Philadelphia City Council Members Issue Formal Apology for the MOVE Bombing of 1985

Illustration for article titled Philadelphia City Council Members Issue Formal Apology for the MOVE Bombing of 1985
Photo: Workers from the Philadelphia Department of Licenses and Inspections clean out trash and debris from a house, Oct. 12, 1985 in Philadelphia at 5108 Pentridge St. vacated by members of the radical group MOVE. Photo/Pat Rogers (AP Images)

On May 13, 1985, two bombs were dropped from a Pennsylvania State Police helicopter onto a residential building in a largely black Philadelphia neighborhood, killing 11 people including five children, and destroying more than 60 homes. The bombing was done in an effort to forcefully evict MOVE, a black environmentalist group that was involved in an armed stand-off with the Philadelphia Police Department just before the bombs were dropped. Now, on the 35th anniversary of the event that left a black community in turmoil, close to a dozen Philadelphia city councilmembers are issuing a formal apology for what they called a “brutal attack.”


From a statement sent to The Root:

Philadelphia City Councilmembers Jamie Gauthier (3rd District), Kendra Brooks (At Large), Helen Gym (At Large), Allan Domb (At Large), Isaiah Thomas (At Large), Katherine Gilmore Richardson (At Large), Mark Squilla (1st District), Curtis Jones, Jr. (4th District), Maria Quiñones-Sánchez (7th District), Kenyatta Johnson (2nd District), and Cherelle Parker (9th District), today issued the following statement:

Today, on the 35th anniversary of the MOVE Bombing – a brutal attack carried out by the City of Philadelphia on its own citizens – we offer an apology for the decisions that led to this tragic event and announce our intent to introduce a formal resolution to this effect later this year. We call upon the City of Philadelphia to declare May 13th an annual day of reflection, observation, and recommitment to the principle that all people are created equal and endowed with inalienable rights to life, liberty, and the pursuit of happiness. Additionally, we call on all people of the City of Philadelphia to work toward eliminating racial prejudices, injustices, and discrimination from our society.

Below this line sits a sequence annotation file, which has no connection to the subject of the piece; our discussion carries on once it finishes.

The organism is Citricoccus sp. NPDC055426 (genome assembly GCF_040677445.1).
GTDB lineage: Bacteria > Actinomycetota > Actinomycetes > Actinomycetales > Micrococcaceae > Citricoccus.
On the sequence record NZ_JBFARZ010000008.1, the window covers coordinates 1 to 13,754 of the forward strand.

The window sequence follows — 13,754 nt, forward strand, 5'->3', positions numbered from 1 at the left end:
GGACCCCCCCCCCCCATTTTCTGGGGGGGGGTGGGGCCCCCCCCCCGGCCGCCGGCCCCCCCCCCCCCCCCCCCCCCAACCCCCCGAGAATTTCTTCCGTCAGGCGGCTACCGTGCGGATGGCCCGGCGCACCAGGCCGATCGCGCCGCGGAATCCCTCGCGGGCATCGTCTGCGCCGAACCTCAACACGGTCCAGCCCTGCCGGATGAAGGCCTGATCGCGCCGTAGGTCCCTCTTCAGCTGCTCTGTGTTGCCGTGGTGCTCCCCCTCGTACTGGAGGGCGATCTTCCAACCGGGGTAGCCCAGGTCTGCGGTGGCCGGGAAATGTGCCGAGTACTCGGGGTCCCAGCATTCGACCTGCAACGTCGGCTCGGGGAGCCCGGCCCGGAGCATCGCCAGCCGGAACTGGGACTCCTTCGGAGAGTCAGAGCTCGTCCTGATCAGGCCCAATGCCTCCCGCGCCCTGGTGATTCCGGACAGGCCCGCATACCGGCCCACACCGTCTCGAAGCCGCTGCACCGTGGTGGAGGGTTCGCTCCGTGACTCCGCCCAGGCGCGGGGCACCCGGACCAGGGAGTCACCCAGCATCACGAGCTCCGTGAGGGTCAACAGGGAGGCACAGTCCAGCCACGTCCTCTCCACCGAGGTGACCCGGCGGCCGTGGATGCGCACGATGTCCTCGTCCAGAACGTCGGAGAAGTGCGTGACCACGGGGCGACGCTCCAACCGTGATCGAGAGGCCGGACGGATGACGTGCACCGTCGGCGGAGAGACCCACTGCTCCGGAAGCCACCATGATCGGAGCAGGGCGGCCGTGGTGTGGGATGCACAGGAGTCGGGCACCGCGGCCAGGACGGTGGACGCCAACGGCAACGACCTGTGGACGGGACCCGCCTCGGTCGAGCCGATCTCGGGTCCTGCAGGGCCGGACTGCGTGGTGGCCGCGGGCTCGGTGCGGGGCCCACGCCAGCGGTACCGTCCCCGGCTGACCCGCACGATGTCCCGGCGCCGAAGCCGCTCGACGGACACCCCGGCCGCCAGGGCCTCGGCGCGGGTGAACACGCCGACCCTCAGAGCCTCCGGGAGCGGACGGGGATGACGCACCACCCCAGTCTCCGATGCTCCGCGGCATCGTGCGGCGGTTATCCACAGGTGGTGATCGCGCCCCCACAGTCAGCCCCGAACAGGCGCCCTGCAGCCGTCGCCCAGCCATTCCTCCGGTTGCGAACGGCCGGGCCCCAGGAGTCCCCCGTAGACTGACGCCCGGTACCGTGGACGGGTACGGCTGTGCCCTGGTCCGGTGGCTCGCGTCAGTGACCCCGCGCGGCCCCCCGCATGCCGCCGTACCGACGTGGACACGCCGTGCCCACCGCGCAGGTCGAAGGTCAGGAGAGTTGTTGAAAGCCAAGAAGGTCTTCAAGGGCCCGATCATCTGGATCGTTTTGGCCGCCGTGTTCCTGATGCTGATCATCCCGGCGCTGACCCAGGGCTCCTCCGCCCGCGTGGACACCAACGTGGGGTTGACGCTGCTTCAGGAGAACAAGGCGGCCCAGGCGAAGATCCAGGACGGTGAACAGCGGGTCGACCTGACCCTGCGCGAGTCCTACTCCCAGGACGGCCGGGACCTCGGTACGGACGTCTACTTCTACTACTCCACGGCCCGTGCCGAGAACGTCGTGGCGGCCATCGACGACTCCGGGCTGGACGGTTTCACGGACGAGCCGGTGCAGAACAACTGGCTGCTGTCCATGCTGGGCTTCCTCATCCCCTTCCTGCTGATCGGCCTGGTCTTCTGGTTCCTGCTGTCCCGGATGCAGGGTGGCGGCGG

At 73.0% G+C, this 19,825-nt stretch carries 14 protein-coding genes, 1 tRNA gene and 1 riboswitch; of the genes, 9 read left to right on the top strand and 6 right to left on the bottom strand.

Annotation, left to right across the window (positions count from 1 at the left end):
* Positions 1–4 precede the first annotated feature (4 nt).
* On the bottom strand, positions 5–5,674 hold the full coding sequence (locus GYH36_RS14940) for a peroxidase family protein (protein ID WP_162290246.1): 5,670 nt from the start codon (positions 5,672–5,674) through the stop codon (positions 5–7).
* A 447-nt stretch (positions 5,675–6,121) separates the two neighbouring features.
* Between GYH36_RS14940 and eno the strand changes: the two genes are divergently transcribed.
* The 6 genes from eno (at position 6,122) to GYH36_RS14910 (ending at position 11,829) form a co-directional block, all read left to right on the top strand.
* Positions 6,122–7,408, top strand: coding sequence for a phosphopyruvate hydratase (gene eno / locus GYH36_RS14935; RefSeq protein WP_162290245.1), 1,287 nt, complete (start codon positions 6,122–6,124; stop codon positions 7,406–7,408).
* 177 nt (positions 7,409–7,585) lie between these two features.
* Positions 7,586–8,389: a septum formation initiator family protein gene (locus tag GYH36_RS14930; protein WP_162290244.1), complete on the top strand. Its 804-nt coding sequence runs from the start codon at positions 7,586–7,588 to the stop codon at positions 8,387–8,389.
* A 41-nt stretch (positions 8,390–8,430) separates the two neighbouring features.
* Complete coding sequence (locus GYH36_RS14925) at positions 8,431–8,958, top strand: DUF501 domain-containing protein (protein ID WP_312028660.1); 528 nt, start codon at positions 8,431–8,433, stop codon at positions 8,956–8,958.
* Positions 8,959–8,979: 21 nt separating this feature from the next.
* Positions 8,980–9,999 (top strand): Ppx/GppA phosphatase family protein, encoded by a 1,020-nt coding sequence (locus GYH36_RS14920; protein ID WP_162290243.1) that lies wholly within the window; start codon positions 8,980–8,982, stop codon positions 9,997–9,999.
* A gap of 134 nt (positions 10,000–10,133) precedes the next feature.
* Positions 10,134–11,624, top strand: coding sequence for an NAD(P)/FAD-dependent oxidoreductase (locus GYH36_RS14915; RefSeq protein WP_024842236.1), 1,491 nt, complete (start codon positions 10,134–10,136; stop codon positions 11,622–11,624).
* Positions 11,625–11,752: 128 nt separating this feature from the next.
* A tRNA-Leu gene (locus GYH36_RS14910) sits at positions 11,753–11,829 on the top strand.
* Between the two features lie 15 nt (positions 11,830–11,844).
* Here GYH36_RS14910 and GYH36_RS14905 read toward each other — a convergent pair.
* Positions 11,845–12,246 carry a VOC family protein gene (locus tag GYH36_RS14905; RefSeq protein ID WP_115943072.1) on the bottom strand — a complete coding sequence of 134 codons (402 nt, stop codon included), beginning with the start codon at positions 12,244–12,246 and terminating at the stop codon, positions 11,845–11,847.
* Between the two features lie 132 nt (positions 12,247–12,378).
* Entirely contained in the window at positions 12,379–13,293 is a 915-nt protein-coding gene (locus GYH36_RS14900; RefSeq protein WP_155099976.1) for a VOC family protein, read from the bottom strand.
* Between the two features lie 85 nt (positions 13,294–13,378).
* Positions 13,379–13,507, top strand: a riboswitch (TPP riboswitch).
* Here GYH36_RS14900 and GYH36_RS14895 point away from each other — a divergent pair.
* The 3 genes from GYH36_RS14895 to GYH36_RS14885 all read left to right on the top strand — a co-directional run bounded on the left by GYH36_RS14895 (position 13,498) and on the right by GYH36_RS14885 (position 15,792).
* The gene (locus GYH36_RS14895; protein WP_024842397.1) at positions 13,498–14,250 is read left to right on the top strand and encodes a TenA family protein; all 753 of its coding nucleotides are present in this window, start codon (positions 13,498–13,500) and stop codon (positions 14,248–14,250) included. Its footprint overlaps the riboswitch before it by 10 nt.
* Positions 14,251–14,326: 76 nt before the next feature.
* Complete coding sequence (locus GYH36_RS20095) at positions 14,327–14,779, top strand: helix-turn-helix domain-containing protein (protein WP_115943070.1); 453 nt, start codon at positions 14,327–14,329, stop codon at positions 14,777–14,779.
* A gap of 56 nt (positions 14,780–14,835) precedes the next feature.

The official apology comes days after former mayor W. Wilson Goode, who was mayor at the time of the bombing, penned an op-ed article for The Guardian apologizing for his own role in the tragic incident and urging representatives for the city of Philadelphia to do the same.

“The event will remain on my conscience for the rest of my life,” Goode wrote. “I was the mayor of Philadelphia at the time. Although I was not personally involved in all the decisions that resulted in 11 deaths, I was chief executive of the city. I would not intentionally harm anyone, but it happened on my watch. I am ultimately responsible for those I appointed.”

“But there’s something more I want to suggest on this important anniversary,” Goode continued. “After 35 years it would be helpful for the healing of all involved, especially the victims of this terrible event, if there was a formal apology made by the City of Philadelphia.”

No apology can make right the senseless loss of life and the destruction of homes that occurred that day, but perhaps the simple acknowledgment of the reckless actions of law enforcement will serve as a healing point for survivors of the tragedy as well as the affected community.

Zack Linly is a poet, performer, freelance writer, blogger and grown man lover of cartoons



I don’t accept apologies anymore. The thing about humans is that we’re deeply, deeply intentional, and we intend the decisions that we make. So why do people apologize? Because they got a consequence that they didn’t like. That’s why they apologize.

These guys aren’t apologizing because they’re sorry for bombing their own constituents, they’re apologizing because they don’t like the consequence, which is that people know it was intentional.

When you accept that apology, suddenly the intention behind the decision starts to fade away.